Churches re-tool on mission due to ‘Sinicism’ movement

By February 12, 2019

Asia (MNN) – Over the last few months, multiple reports surfaced out of China revealing a crackdown on both unregistered and registered churches. “This is the worst it’s been in 30 years. The pressure from the government is immense right now; everything from putting church members in jails to kicking out vast numbers of missionaries to actually demolishing one entire church is happening,” says Joe Handley. He’s is in touch with both church leaders and mission leaders in China.

A campaign by the Chinese government to ‘Sinicize’ religion is ongoing, he adds. “They call it ‘Sinicize’ or bringing religion under a Chinese spirit. They’re just trying to put it within a context that they feel fits their society and the efforts that they’re doing is moving the nation in that direction.”

(Photo courtesy of Bibles for China)

Under the guise of making Christianity and Islam more Chinese (Sinicism), the government wants to remove foreign influence.

“Those groups that are outside of the boundaries of the religious order of the Chinese government are the ones that are going to face that kind of pressure.”

In China’s west, that’s the detention and indoctrination of Muslims; in the east, it’s the closing of underground churches and expulsion of missionaries.

“I’m hearing stories of at least five mission groups who have had members of their teams kicked out of China. I’ve heard of them kicked out in numbers of up to 30 people.” At the same time, other mission groups are experiencing pressure so intense, “they’re worried about what might happen to their partners on the ground.”

This is one of the largest expulsion of foreign missionaries since 1954 when the Chinese Communist government expelled all foreign religious workers after taking power in 1949.  However, Handley notes, “When the Revolution occurred years ago and the missionaries were kicked out, that led to the fastest Church growth in the history of modern China. So it could well be another one of those seasons.”

An Unexpected Bonus

What’s the future look like for partnering/mentoring faith-based groups?  It’s too early to tell what new religious policies will look like or what effect they’ll have. To that end, there’s been an unintended effect: renewed mission.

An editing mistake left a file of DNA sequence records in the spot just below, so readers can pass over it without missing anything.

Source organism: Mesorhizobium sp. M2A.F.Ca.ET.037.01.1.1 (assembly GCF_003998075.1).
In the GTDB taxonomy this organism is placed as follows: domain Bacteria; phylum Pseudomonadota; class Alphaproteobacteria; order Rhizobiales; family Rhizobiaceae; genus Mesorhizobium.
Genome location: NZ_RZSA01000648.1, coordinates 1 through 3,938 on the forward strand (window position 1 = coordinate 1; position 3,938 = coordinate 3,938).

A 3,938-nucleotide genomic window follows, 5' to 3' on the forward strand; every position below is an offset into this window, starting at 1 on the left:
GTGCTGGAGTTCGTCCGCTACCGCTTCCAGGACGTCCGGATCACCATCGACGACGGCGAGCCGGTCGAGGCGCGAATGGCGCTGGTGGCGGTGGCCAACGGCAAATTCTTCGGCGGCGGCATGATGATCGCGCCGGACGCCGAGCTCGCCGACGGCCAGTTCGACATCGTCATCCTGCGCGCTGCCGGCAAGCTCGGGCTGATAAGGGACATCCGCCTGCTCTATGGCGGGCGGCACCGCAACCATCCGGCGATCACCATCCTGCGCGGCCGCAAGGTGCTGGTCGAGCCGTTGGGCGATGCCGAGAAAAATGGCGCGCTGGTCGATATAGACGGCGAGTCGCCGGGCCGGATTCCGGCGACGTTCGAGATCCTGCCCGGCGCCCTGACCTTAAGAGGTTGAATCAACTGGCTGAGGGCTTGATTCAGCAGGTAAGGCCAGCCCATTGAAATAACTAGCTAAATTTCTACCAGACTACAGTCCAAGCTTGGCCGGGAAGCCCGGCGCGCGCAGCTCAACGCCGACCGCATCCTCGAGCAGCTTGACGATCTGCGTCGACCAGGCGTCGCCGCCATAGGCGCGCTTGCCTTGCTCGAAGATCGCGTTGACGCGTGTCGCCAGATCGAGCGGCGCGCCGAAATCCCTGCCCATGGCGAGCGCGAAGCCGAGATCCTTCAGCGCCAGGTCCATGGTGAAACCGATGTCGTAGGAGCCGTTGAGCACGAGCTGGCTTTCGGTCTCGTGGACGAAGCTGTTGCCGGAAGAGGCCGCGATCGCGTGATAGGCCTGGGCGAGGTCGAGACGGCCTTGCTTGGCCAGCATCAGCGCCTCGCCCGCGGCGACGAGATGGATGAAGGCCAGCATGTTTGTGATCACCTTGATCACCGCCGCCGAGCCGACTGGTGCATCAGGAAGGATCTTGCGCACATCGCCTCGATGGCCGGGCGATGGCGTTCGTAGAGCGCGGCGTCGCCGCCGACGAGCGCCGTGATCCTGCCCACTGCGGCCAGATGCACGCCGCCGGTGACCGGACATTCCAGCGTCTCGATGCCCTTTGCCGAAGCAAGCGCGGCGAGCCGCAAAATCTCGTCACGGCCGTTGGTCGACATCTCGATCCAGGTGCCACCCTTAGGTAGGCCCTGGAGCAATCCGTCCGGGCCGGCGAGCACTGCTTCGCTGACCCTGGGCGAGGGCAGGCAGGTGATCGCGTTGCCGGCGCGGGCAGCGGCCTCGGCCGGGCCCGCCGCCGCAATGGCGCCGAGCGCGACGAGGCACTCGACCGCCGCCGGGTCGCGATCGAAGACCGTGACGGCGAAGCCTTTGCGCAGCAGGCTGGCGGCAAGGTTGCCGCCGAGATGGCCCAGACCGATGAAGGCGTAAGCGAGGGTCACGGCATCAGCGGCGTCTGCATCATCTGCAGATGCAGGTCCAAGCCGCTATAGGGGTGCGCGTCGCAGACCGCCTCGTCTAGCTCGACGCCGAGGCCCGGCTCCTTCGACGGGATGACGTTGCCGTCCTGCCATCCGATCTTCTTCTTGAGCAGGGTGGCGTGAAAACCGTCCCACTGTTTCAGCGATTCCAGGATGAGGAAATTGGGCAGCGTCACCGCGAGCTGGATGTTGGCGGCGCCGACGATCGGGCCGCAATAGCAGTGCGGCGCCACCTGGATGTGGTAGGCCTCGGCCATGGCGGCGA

One pastor of a large, well-known church in China responded this way to the concerned inquiries made at a recent conference. Handley paraphrased the church leader’s response this way: “’Remember, God is at work here. We’ve been through this before. We are re-mobilizing and re-tooling for the future of what He has for us to do to be salt and light in society and try to reach as many as we can to reach the nation for Christ.’”

This pastor went on to say,” ‘We’ve been through this before. We are used to it. Please pray for us, but don’t be discouraged. Be encouraged, because God is doing a new thing, and we will find ways to be the light of Christ in the midst of what’s happening.’”

(Photo courtesy of Bibles For China)

Keep Calm And Carry On

To that end, Handley says, “I would strongly urge us to listen  to our brothers that are inside the country. They really have the best handle, for the most part, on what’s happening. As we listen to them in those contexts, we’ll hear about what the best ways that we can re-engage and re-connect.”

As for prayer, he suggests praying for wisdom for those who are under pressure… “Those mission groups that are having to re-think ‘do we keep our people there? Do we pull out?’ They need our prayers. Pray for the local churches, especially those that have been impacted by the pressure.”

Here’s one last encouraging note that comes from the pastor referenced earlier by Handley.    ”’We believe that God is just orchestrating things in such a way that we can be salt and light, better salt and light, in the midst of what we’re doing. So please, pray for us.  Yes, the pressure is intense. Please do advocate for us, but at the same time, don’t overreact.’”



Header photo courtesy Bibles for China.

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